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Senate approves Baucus as ambassador to China

Max Baucus is approved as US ambassador to China. Photo: AP

The U.S. Senate voted unanimously on Thursday to approve President Barack Obama's nomination of Senator Max Baucus, who has helped steer trade policy with China, as ambassador to Beijing.

The Senate voted 96-0, with Baucus voting present, to confirm the 72-year-old Montana Democrat to the high-profile appointment.

Baucus holds one of the most powerful positions in the Senate as chairman of the Senate Finance Committee, which oversees tax and trade policy. He took a firm stance against some of China's trade practices but also led successful U.S. efforts in the 1990s to help China's admission to the World Trade Organization and to begin normal trade relations with Beijing.

During Baucus' confirmation hearing last week, senators expressed concerns about China's territorial ambitions and urged him to take a tough line with Beijing. Baucus said he would be "fair, but firm.

Baucus has little direct experience with the security and military issues that are a growing concern in U.S. relations with China.

In an emotional farewell speech after the confirmation vote, Baucus promised to build a stronger relationship with China. "The relationship between the U.S. and China is one of the most important in the world, and we, both China and the United States, need to get it right," he said.

Both Republicans and Democrats made speeches praising Baucus, who has been a senator since December 1978.

"His passion is well-known to all of us, his decades of experience here in Congress. He's an excellent choice that President Obama made to represent America's interests in China," said Senate Majority Leader Harry Reid, D-Nev.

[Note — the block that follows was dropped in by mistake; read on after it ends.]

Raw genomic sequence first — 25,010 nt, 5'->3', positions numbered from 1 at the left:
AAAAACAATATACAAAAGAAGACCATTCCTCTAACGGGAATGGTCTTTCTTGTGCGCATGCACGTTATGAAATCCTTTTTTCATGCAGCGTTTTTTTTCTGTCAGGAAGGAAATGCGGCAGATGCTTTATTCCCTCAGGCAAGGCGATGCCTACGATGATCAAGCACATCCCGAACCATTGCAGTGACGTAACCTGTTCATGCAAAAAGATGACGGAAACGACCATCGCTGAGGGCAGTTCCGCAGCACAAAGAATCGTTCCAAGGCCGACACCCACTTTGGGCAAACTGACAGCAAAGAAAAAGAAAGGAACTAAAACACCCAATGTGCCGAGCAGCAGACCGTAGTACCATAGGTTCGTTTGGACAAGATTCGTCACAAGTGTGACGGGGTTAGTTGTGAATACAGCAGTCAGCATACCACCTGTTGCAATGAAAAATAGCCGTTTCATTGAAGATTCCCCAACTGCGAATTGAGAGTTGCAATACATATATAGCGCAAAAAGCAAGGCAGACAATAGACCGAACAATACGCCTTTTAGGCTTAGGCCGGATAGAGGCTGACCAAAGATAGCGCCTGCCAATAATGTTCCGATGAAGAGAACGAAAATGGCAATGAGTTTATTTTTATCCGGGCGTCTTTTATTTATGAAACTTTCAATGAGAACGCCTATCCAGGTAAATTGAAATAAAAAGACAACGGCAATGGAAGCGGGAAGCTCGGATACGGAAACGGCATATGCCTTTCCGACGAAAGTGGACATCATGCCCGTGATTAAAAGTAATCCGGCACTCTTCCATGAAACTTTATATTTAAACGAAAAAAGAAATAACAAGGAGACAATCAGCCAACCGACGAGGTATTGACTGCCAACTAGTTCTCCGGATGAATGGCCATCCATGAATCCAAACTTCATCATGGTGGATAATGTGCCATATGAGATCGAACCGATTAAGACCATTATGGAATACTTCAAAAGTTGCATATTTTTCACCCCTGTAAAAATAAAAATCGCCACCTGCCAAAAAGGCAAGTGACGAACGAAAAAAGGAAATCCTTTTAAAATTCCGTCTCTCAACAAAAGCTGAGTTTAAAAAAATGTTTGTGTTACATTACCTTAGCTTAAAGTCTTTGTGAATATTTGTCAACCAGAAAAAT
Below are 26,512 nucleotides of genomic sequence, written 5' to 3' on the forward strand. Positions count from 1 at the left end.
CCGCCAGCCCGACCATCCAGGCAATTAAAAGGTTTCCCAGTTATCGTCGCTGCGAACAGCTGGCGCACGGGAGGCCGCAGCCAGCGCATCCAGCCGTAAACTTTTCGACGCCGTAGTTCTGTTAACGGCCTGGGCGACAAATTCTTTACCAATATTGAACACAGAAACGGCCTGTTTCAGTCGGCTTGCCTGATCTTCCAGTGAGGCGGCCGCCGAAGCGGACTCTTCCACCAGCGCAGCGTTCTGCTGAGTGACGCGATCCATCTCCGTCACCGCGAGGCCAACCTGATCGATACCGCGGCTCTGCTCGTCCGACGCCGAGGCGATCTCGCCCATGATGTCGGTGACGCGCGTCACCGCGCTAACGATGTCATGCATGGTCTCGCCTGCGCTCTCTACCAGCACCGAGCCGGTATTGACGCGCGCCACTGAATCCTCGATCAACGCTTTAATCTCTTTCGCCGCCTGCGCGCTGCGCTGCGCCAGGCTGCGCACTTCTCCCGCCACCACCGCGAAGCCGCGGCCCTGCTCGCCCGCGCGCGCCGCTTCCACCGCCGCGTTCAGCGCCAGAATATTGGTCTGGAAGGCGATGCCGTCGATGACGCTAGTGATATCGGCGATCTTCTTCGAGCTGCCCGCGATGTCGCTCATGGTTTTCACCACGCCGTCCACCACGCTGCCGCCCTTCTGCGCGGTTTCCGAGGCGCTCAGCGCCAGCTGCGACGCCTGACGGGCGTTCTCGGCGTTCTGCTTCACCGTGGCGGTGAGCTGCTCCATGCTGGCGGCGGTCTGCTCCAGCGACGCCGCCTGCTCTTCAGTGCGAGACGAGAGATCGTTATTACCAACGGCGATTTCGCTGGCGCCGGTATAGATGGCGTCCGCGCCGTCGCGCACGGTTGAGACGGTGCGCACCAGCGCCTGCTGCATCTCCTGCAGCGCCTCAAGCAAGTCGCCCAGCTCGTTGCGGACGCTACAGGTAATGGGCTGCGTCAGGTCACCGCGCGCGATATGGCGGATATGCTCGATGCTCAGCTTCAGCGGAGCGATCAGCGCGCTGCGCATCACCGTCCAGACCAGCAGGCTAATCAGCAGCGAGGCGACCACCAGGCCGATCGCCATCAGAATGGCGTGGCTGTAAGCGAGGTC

Baucus' confirmation comes as China has emerged as a leading global economic and military power, at times causing strains between Beijing and Washington and its allies in the region.
 
China's economy is second in size only to that of the United States. The U.S. trade deficit with China hit $318 billion last year, far larger than it is with any other country, and the $1.3 trillion in Treasury securities China owns make it the largest foreign holder of U.S. debt.
 
Ties have also frayed as the U.S. has accused China of cybertheft of American intellectual property and of holding down the value of its currency to give a price advantage to its companies trading overseas.

Baucus, seen as a moderate Democrat, had announced his intention to retire from the Senate at the end of 2014, well before Obama nominated him for the Beijing post last month.

He succeeds Gary Locke, who served as Obama's secretary of commerce before becoming the U.S. envoy in Beijing.


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